By Thomas Lee '59
Does evolution, as understood by modern scientists, leave room for a belief in God? Does the notion of "intelligent design," advanced by some as a refutation of modern evolutionary science, lead one to God instead?
As a matter of fact, the intelligent design argument is a fraud. It is bad science dressed as theology — and does a disservice to both. This is why.
Evolution is the process by which simple life arose from non-living matter several billions of years ago, after which more complex living forms developed by gradually — or sometimes rapidly — changing. Those living organisms that were best capable of surviving and reproducing did so, while less adaptable forms died out. The "changes" were reflections of random, influential modifications of genes (DNA) deep within the cells of the organisms.
The powerful tools of the biological sciences gradually are analyzing this complex phenomenon, which has resulted in all of the various species of life from bacteria to humans. At this point scientists universally accept evolution as a fact central to understanding the characteristics of all living organisms.
Where does God fit in, given the overwhelming scientific evidence for evolution? Quite simply, science does not come to any conclusions at all about the existence of a God. Certainly, scientific evidence challenges a simplistic notion of creation — expressed, for example, as a sudden appearance of fully formed life several thousands of years ago — but science as such does not speak to the issue of God's existence. Science looks only for evidence descriptive of how living organisms develop and function.
However, because the scientific evidence points to evolution as a seemingly random process resulting in what might be called biological "accidents," how can living creatures be specifically intended by a creating God?
Here then is the exact interface of religion and science. And here is where intelligent design proponents take the easy way out. Their position is this: given the incredibly complex interrelated details of the inner workings of living systems, random events could not have allowed such complexity to have developed. There must have been an "intelligent designer." Hence, for all practical purposes, there must be a creating God.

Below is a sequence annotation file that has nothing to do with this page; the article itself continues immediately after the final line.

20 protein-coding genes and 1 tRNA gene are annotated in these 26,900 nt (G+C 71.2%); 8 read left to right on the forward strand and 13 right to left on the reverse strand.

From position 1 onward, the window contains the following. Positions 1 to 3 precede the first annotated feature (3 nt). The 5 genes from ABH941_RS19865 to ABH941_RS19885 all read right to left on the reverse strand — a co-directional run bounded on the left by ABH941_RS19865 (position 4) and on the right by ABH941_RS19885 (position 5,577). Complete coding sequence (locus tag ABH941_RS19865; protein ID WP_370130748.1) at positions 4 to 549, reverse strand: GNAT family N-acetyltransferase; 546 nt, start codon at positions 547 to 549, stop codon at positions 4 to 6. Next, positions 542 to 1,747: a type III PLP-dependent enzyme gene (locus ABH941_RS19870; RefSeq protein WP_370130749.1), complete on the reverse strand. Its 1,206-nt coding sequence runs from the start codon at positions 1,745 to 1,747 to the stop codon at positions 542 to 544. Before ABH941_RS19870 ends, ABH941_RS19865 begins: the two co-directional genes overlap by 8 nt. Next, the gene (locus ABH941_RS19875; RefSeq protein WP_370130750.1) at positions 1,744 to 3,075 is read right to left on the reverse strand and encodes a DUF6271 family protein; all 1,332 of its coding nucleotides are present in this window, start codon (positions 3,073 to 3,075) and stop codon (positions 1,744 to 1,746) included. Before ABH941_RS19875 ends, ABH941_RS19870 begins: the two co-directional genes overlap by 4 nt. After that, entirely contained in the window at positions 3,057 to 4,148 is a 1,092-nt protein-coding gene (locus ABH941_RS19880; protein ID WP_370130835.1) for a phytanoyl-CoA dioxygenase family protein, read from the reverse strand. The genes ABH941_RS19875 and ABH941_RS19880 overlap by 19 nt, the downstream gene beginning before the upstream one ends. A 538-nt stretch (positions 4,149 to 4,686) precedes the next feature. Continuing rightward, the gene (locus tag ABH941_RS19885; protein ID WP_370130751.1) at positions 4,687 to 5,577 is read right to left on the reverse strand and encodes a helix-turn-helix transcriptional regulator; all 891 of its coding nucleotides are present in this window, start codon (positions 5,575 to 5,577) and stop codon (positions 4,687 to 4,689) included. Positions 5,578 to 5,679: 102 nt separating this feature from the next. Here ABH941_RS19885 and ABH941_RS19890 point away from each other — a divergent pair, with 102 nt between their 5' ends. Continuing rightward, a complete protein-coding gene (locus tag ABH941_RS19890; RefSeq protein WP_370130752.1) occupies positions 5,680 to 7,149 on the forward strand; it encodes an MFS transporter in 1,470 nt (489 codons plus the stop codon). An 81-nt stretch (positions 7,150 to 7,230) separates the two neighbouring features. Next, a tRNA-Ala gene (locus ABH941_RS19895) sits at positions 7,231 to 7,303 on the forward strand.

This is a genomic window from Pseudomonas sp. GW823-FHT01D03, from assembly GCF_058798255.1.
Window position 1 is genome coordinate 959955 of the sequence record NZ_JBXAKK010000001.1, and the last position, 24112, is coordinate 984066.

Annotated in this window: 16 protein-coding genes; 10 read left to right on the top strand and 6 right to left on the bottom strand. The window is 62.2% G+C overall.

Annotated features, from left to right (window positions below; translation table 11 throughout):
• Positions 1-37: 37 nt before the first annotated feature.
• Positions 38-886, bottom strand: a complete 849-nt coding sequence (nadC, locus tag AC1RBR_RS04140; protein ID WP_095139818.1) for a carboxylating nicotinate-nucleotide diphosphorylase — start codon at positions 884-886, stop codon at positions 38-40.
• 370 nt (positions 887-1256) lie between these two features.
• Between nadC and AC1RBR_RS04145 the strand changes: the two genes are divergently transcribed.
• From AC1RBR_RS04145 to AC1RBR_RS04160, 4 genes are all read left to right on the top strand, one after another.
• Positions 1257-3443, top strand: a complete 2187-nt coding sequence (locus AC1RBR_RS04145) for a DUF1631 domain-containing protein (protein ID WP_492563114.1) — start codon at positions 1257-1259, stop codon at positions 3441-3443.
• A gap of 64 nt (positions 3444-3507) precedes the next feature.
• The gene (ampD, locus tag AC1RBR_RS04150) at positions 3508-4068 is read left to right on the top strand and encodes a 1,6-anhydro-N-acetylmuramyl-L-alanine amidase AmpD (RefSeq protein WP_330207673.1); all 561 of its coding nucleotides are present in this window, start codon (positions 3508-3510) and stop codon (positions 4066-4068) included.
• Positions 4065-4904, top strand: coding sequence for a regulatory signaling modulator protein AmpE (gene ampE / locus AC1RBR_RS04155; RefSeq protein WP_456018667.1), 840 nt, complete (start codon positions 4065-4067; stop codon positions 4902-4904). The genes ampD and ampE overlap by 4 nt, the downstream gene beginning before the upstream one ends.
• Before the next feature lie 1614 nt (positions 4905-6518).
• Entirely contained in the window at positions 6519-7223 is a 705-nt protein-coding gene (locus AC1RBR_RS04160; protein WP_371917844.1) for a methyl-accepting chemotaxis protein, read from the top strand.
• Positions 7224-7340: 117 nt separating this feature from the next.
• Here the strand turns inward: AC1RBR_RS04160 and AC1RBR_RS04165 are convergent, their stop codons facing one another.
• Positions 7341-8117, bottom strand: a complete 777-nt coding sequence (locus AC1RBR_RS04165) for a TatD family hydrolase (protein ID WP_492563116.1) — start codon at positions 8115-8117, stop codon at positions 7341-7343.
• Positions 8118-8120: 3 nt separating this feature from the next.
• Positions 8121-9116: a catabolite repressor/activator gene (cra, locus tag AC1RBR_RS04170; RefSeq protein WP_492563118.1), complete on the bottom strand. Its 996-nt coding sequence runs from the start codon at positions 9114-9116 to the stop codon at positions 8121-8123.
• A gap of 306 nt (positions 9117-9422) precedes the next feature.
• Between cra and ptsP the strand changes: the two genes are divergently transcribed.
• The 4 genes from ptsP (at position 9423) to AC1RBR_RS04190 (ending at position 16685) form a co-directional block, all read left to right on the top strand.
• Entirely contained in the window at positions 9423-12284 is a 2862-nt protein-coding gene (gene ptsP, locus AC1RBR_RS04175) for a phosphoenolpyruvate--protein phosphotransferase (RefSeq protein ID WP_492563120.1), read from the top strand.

In other words, "we don't know how this could have happened, so it must have been designed." But while science has by no means yet discovered all of evolution's complicated pathways, these are being researched and unraveled at an increasing pace.
It is a mistake to deny facts to prove any conclusion, particularly if one does so to support one's religious beliefs — that's bad science and bad theology.
Facing the evidence for a seemingly random path of evolution, scientists have reacted to the notion of faith in a spectrum of ways. These range from Nobel Prize winner Francis Crick's conclusion that "The God hypothesis is rather discredited" to Brown University biochemist Kenneth Miller's conclusion that "A God who presides over (evolution) … is one whose genius fashioned a fruitful world in which the process of continuing creation is woven into the fabric of matter itself."
Science has little or nothing to say about, for example, why this incredibly beautiful universe operates under such finely tuned laws that even the slightest deviation in them would have made life impossible. There remains the utter mystery of why anything exists at all, and how the evolution of the universe itself — starting with the "Big Bang" 13 billion years ago — has arrived at the present where inanimate matter has condensed into stars, planets and galaxies and produced human beings whose minds somehow can encompass all that has gone before.
Attempts to explain life and search for God by denying what we have been able to deduce through scientific investigation is not worthy of a spiritual quest. And accepting the facts of science is not simply to amass dusty data — it is an invitation to open our eyes to the extraordinary beauty, wonder and solace of our vision of God.
Thomas Lee '59 is a biologist, author and the co-founder of "Neighbors Advancing Nonviolence" in Goffstown, N.H. His latest book is Battlebabble: Selling War in America.